NEWARK –Attorney General Gurbir S. Grewal and the Division of Consumer Affairs today announced that the State Board of Nursing revoked the license of a registered nurse who repeatedly stabbed a 10-year-old autistic child with a hypodermic needle for disobeying her orders in an Atlantic City hospital psychiatric unit in 2016.
Naomi Derrick, of Sicklerville, continually threatened the child by saying she would give him a needle if he did not behave and then carried through with the threat by jabbing him with it on at least six occasions during a 12-hour overnight shift at the Atlanticare Regional Medical Center in Atlantic City on May 15, 2016.
In a series of incidents witnessed by a fellow employee or captured on a security camera in the boy’s room, Derrick stuck the child on his upper arm, thigh, kneecaps, foot, and hand, frequently drawing droplets of blood.
“Vulnerable children with special needs should be treated with the highest standard of care,” said Attorney General Grewal. “The conduct at issue in this case did not only fall far short of that standard, it demonstrated a level of cruelty that has no place in the nursing profession, and is entirely unacceptable.”
The State is also moving for the revocation of Derrick’s respiratory therapist license under the State Board of Respiratory Care.
“Intimidating and terrorizing a developmentally disabled child who is completely dependent on your care is a horror that should not be visited upon anyone,” said Paul R. Rodríguez, Acting Director of the Division of Consumer Affairs. “We’re taking appropriate steps to ensure that Naomi Derrick will never again be able to use her position as a licensed health care professional to abuse patients in this state, especially vulnerable children.”
In a Final Decision and Order filed today, the Board described Derrick’s conduct as “egregious and disturbing” and concluded that her interaction with the child amounted to gross and repeated acts of negligence, malpractice, incompetence, and professional misconduct. The Board also found that Derrick lacked good moral character required of a nursing licensee.
“Quite simply, (Derrick) should not be a nurse,” the Board concluded. “With her license revoked, she has lost the privilege to practice. The Board notes that the egregiousness of her acts were of a magnitude that would assuredly militate against any future reinstatement of that privilege.”
In voting to revoke Derrick’s license, the Board unanimously adopted the recommended findings and conclusions of an Administrative Law Judge (“ALJ”) who heard her case during a one-day trial at the Office of Administrative Law (“OAL”) in March 2019.
During that OAL hearing, Derrick denied ever touching the boy with the needle but conceded that throughout the 7 a.m. to 7 p.m. shift she did continually unsheathe the needle and threaten him with it to “calm him down.” Derrick testified that the boy would call her names, pull her hair, throw a sheet at her, and try to leave the room and go into other patients’ rooms. She admitted continually telling the boy that if he did not listen he would be “put in restraints and get the injection.” Derrick testified that another nurse had verbally instructed her to do that but the instruction was not in writing.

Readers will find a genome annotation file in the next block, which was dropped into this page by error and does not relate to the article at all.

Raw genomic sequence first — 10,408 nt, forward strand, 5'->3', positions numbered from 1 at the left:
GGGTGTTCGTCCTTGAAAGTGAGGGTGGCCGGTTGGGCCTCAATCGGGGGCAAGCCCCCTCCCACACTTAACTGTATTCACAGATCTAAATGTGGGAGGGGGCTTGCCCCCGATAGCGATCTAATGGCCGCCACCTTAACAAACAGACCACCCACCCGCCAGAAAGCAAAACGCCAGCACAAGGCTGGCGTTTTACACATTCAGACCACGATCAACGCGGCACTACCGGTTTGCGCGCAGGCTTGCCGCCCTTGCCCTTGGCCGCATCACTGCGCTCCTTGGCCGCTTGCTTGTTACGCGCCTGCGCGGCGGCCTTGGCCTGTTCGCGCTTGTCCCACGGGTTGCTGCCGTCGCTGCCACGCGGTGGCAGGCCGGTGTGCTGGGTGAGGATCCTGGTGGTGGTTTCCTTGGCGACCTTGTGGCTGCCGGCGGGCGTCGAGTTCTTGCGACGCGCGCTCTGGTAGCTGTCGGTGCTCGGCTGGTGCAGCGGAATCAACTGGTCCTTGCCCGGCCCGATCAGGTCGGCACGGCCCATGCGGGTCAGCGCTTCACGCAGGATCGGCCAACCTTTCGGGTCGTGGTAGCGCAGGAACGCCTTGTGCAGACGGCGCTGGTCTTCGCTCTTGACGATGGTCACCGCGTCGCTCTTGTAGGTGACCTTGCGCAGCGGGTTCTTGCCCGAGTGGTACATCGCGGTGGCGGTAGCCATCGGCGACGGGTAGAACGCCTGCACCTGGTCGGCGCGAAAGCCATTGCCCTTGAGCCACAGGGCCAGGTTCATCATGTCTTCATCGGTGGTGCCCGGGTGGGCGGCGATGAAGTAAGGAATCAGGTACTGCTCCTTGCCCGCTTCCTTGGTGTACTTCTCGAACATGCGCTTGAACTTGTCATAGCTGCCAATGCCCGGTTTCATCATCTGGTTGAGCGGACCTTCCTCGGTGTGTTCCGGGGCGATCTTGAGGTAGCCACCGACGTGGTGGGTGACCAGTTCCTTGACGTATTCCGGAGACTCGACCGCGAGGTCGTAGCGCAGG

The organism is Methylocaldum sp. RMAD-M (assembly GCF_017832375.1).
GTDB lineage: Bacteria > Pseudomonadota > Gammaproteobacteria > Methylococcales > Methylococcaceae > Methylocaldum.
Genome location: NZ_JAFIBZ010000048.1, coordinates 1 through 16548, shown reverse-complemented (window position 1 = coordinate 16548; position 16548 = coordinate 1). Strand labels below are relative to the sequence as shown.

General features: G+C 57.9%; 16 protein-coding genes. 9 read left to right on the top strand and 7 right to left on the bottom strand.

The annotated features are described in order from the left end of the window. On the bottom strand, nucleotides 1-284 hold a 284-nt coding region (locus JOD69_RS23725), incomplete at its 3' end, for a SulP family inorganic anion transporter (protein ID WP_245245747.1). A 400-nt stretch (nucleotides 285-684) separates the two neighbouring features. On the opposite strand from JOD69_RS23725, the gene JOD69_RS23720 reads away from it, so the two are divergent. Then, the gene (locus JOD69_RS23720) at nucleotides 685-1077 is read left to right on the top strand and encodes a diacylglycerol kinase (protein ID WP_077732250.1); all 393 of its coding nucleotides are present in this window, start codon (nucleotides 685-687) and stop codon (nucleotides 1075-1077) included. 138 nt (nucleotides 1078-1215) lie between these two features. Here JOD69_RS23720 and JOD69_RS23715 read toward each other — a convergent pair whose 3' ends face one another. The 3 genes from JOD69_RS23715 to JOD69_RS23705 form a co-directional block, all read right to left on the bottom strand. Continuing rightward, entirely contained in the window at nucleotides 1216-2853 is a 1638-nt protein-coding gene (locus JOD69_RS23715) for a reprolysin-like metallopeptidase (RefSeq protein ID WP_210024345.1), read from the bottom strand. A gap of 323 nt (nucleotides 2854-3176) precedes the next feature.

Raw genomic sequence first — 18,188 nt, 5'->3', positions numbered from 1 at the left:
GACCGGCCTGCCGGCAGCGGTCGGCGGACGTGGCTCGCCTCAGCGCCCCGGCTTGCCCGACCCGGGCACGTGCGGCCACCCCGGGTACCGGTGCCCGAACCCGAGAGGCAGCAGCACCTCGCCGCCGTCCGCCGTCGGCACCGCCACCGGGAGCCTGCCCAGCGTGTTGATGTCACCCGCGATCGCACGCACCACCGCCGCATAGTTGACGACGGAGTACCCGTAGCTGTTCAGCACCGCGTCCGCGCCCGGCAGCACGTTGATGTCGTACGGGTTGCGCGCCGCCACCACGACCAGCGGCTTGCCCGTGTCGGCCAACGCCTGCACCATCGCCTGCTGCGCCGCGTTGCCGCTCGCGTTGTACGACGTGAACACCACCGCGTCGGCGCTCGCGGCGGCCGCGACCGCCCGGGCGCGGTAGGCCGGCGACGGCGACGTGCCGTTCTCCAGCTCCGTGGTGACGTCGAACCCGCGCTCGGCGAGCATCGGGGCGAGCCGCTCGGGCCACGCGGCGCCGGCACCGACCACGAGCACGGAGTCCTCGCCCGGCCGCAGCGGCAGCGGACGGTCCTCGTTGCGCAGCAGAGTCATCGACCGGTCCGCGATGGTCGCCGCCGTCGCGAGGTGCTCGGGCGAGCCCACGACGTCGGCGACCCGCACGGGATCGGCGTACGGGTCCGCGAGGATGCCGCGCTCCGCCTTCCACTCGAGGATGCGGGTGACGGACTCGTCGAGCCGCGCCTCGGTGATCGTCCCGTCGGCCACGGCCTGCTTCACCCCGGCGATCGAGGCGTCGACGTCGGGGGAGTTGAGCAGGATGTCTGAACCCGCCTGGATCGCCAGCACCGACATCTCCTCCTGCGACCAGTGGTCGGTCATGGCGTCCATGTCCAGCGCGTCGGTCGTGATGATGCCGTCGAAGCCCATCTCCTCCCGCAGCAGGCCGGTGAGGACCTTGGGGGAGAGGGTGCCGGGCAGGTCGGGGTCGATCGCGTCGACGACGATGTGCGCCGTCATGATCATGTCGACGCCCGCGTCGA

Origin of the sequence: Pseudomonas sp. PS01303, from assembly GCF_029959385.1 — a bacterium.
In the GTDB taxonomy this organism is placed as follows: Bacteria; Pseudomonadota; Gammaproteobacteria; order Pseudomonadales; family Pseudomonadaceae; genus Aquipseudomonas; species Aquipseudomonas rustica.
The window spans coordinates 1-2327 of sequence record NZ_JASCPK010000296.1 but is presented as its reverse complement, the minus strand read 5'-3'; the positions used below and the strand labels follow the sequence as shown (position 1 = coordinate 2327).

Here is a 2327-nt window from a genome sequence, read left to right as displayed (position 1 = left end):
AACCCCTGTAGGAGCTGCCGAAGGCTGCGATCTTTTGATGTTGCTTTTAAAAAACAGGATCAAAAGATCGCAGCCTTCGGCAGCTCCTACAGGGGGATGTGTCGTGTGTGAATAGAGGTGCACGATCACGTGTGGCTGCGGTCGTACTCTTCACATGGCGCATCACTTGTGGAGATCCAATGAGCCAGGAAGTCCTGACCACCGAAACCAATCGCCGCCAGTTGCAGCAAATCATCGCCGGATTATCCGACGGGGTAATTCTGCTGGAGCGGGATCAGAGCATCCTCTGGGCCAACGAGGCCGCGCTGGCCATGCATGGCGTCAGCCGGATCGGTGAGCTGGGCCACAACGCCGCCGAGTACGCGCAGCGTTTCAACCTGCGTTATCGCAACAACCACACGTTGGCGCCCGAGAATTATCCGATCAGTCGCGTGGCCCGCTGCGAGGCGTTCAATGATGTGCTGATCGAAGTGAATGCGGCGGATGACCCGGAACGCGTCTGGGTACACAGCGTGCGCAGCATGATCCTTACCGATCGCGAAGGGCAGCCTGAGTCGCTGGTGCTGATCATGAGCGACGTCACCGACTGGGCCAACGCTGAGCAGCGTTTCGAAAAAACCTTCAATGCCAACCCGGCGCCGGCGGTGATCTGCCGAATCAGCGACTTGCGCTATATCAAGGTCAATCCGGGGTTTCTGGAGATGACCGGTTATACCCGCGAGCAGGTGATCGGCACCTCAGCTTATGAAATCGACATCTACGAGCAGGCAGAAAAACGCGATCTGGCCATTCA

In an Initial Decision filed in June, the ALJ recommended that Derrick’s license be revoked.
Last month the Board held a hearing to decide whether to accept, reject, or modify the findings and recommendations in the Initial Decision.
During that hearing, Derrick argued that her license should not be revoked. She instead suggested that her license be suspended for some period of time, arguing that that there was no evidence that the child was injured – that no blood or bruising could be seen on the video and an examination of the child on the next day revealed no obvious signs of injury. She also argued that she had been a nurse for eight years prior to the incident and had no other disciplinary order against her.
In addition to revoking Derrick’s license, the Board ordered her to pay 10 percent of the costs arising from the investigation and prosecution of her case – an amount totaling $2,166. The State had argued that Derrick should be held responsible for 100 percent of the costs but the Board opted to follow the ALJ recommendation of 10 percent.
Derrick’s license was temporarily suspended in August 2016, pending the outcome of her case and pending the outcome of any criminal charges filed against her as a result of her interaction with the child. In August 2017, Derrick was criminally charged with aggravated assault, terroristic threats, child endangerment, and possession of a weapon for an unlawful purpose (the syringe.) In January 2019, the Atlantic County Prosecutor’s Office allowed Derrick to enter a pretrial intervention program to resolve those charges.
This investigation was conducted by the Enforcement Bureau of the Division of Consumer Affairs.
Deputy Attorney General David M. Puteska from the Division of Law represented the State in this matter.
Patients who believe that they have been treated by a licensed health care professional in an inappropriate manner can file an online complaint with the State Division of Consumer Affairs by visiting its website or by calling 1-800-242-5846 (toll free within New Jersey) or 973-504- 6200.